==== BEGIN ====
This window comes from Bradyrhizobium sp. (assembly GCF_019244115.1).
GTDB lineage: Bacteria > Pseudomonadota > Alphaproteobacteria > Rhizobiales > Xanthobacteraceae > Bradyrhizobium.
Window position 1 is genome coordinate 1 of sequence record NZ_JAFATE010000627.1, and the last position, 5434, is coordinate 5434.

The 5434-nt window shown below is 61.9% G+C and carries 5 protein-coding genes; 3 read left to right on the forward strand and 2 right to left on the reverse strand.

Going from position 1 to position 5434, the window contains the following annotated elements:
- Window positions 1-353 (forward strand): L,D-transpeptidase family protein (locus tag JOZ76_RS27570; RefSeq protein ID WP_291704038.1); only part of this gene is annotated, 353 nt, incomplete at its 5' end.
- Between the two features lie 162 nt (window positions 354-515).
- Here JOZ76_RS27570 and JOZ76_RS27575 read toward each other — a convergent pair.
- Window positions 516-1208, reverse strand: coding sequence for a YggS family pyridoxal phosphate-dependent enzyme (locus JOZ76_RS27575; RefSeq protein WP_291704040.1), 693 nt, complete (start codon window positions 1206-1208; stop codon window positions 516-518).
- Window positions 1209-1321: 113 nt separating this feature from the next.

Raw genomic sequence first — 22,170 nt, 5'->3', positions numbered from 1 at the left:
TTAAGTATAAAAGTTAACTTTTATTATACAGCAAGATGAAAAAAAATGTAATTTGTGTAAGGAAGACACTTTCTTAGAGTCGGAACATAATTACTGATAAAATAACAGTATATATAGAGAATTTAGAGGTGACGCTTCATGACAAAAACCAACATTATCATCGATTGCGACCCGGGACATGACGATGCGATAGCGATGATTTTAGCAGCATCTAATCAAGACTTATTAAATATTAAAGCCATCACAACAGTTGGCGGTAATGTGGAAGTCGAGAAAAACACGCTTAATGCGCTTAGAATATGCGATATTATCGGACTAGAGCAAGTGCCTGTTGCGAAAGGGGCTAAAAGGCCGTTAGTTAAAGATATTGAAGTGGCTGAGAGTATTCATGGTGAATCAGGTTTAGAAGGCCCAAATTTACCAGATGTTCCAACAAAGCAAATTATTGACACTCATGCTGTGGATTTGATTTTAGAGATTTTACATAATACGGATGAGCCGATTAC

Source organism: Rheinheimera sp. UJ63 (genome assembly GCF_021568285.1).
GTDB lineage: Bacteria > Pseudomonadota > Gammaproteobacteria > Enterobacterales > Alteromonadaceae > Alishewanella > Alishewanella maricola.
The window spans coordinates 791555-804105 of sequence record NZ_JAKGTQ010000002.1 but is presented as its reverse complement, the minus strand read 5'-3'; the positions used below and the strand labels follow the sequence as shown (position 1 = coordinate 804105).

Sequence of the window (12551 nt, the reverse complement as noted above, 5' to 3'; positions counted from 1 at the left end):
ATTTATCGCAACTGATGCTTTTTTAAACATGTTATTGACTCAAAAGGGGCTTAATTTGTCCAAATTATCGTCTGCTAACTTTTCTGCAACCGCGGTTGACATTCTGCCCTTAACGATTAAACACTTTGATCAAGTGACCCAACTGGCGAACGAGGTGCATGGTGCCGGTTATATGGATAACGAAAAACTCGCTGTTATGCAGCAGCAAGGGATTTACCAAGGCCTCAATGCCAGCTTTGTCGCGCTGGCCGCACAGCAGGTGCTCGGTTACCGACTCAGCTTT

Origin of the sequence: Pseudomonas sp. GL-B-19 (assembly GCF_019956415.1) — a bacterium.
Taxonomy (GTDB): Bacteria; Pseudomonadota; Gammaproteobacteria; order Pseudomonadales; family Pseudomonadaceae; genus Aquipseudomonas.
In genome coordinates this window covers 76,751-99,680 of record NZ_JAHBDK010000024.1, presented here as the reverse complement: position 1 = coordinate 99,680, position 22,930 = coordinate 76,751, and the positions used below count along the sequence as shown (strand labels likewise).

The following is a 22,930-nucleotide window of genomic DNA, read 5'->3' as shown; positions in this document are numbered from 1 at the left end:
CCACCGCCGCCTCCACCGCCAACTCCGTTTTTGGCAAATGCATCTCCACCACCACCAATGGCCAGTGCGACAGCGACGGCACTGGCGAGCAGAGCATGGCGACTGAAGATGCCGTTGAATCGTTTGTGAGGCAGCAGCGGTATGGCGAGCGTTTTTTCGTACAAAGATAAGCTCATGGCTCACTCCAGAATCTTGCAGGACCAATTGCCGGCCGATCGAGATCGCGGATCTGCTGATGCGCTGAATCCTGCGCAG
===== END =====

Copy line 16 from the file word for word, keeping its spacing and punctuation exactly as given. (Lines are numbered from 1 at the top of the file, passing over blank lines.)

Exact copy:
Sequence of the window (12551 nt, the reverse complement as noted above, 5' to 3'; positions counted from 1 at the left end):